Print sales in America have reportedly dropped by 1.9% in the first half of 2019 with children's non-fiction the only major category to show uplift and audio. Meanwhile publishers’ sales of audiobooks soared by a quarter in 2018, according figures from the Audio Publishers Association.
Unit sales of print books fell 1.9% in the first half of 2019, compared to the same period the previous year at outlets that report to NPD BookScan, Publishers Weekly said. Units dropped to 310.7 million, down from 316.7 million over the previous year.
Non fiction for children (termed ‘juvenile non-fiction’ in America) was the only major category to show a boost over 2018, by 2%. Conversely sales in adult non-fiction were almost flat (down by 0.05%) and sales in adult fiction fell by 5.1%. Juvenile fiction sales fell 3.6% in the period.
The adult non-fiction category held up well considering that the first half of 2018 featured a spate of popular political books such as Michael Wolff’s Fire and Fury (UK, Little, Brown) by Michael Wolff and A Higher Loyalty by James Comey (UK, Pan Macmillan) which sold approximately 1.6 million print copies in the US combined in the first six months of 2018. Michelle Obama’s Becoming (Viking, UK) offset this by selling more than 888,000 print copies at BookScan outlets, and two books by Rachel Hollis—Girl, Stop Apologising and Girl, Wash Your Face (HarperCollins, UK)—which sold nearly 1 million print copies combined in the first half of 2019.
Overall, units fell about 10% in the history/law/political science category, with larger declines in computers and cooking/entertaining. The largest gains were in home/gardening and biography/autobiography/memoir.
The 2% gain in juvenile non-fiction was led by 8% increases in both the education/reference/language and holidays/festivals/religion categories. Declines came in the social situations/family/health, biographies/autobiographies, and animals divisions.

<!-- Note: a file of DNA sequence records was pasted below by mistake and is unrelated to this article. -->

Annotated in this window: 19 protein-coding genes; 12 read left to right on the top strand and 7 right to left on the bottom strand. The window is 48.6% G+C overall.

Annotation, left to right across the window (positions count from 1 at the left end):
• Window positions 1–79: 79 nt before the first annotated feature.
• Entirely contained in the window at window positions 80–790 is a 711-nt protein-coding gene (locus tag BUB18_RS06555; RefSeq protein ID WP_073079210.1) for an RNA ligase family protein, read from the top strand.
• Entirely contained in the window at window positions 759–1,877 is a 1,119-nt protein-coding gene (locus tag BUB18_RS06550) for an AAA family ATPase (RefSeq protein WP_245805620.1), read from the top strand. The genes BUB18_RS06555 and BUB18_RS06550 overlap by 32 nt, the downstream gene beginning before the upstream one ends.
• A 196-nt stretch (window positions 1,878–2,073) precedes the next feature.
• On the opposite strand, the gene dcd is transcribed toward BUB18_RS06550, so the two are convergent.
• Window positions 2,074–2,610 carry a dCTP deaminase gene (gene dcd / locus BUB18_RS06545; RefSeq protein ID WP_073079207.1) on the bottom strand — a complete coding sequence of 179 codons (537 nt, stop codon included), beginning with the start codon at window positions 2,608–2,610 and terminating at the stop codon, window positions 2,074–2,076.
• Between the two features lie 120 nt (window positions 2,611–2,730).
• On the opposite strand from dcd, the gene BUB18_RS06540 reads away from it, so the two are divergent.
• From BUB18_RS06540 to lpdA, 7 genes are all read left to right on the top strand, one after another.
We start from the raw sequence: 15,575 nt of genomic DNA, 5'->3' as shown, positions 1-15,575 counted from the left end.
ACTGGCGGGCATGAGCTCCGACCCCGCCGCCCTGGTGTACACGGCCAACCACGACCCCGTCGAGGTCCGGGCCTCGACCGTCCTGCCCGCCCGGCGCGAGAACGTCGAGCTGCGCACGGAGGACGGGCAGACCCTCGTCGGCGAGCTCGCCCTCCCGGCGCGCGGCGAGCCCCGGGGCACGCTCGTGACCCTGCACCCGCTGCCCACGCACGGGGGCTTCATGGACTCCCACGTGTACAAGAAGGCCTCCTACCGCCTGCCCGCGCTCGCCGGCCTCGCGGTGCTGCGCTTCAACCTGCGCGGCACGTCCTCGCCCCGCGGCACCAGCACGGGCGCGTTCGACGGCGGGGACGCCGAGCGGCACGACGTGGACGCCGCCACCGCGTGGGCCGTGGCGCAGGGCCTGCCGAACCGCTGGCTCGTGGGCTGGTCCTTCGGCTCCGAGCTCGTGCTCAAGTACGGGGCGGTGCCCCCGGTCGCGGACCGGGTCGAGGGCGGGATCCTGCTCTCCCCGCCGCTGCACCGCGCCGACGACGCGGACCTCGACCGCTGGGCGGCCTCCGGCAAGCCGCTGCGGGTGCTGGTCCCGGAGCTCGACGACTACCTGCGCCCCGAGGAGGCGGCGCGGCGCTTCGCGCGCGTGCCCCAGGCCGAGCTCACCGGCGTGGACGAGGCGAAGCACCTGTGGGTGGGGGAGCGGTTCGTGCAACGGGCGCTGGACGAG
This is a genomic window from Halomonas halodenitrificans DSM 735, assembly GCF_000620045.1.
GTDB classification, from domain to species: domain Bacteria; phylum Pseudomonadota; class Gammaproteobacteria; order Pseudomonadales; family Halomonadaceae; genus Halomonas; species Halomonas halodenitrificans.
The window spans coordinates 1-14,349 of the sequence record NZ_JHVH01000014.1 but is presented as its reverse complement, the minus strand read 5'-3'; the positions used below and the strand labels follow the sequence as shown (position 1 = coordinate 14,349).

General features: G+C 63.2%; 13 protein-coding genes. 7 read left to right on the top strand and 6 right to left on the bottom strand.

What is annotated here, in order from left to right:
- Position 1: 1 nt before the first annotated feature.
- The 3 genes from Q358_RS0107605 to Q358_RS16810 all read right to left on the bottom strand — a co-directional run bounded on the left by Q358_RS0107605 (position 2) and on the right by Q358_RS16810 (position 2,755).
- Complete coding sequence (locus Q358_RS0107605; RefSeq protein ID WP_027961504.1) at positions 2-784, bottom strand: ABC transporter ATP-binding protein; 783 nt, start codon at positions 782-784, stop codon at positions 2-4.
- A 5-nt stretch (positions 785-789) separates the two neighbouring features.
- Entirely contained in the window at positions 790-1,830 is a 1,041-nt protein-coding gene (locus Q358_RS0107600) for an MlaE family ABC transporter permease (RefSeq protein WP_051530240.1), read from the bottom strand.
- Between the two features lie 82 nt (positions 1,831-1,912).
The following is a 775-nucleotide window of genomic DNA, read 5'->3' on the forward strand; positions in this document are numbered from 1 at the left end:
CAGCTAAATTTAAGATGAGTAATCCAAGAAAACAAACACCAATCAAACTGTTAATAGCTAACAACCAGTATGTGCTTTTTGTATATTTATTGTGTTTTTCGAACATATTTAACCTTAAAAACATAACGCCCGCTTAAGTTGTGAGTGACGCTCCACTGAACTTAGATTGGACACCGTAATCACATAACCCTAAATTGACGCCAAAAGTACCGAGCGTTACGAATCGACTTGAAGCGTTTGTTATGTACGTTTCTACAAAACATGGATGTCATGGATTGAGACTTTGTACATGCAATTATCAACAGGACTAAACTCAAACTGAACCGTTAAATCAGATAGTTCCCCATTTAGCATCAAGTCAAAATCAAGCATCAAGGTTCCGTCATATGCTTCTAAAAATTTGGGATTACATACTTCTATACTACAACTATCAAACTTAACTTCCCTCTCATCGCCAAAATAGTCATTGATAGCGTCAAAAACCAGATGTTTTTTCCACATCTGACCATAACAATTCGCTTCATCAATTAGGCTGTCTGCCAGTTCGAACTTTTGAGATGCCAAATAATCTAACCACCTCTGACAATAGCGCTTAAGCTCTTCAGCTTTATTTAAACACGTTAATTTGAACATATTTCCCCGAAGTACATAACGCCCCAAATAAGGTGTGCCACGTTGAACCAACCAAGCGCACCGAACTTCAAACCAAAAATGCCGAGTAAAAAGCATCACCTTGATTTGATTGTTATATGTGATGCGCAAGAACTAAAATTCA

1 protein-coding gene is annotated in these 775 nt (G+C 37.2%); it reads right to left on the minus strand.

PW reported that as has been the case for the last few years, sales of top-selling fiction titles have been relatively high, but sales below the top tier have declined. In the first half of the year, double-digit unit declines came in five segments, with the biggest drop in science fiction, followed by religion fiction, suspense/thriller, romance, and classics. The largest gains were in action/adventure (up about 41%) and horror/occult/psychological (up about 27%) – the latter was cited as a trend by The Bookseller last summer.
The figures also suggested that the decline in mass market paperback might be drawing to a halt with unit sales down only 3% versus the first six months of 2017—but the decline has since accelerated with mass market units down 16% in the first half of 2019. Sales of physical audio also dipped further as consumers continue to move to digital audio.
Meanwhile publishers’ sales of audiobooks boomed by a quarter (24.5%) in 2018 for the whole year compared to the previous year reaching $940 million, according to the recent sales survey sponsored by the Audio Publishers Association (APA). Unlike past surveys, the 2018 report features publishers’ sales receipts, rather than estimated consumer sales.
The report also confirmed the role sales of digital audio have played in the growth in the format. Over 91% of audiobook sales came from the digital format, the APA said.
The survey found that the most popular audiobook genres in the US last year were general fiction, mysteries/thrillers/suspense, and science fiction/fantasy. However the figures showed that nonfiction audio sales have grown and represented 32.7% of unit sales in 2018, led by general nonfiction, history/biography/memoir, and self-help.
The APA statistics revealed that adults continued to be by far the biggest customers for audiobooks, accounting for just over 91% of revenue last year. While sales of adult and young adult titles each increased by double digits, sales of audiobooks aimed at children grew moderately.
According to the report, 44,685 individual audiobook titles were produced last year, up 5.8% from 2017. The association noted, however, that the 2017 title count was revised downward from previous reports.
The sales report is based on figures supplied by 20 audiobook publishers, including all the Big Five houses in the US (Hachette, HarperCollins, Macmillan, Penguin Random House and Simon & Schuster). NPD BookScan covers around 85% of trade print books sold in the US, through direct reporting from all major retailers, including Amazon, Barnes & Noble, Walmart, Target, independent bookstore and others.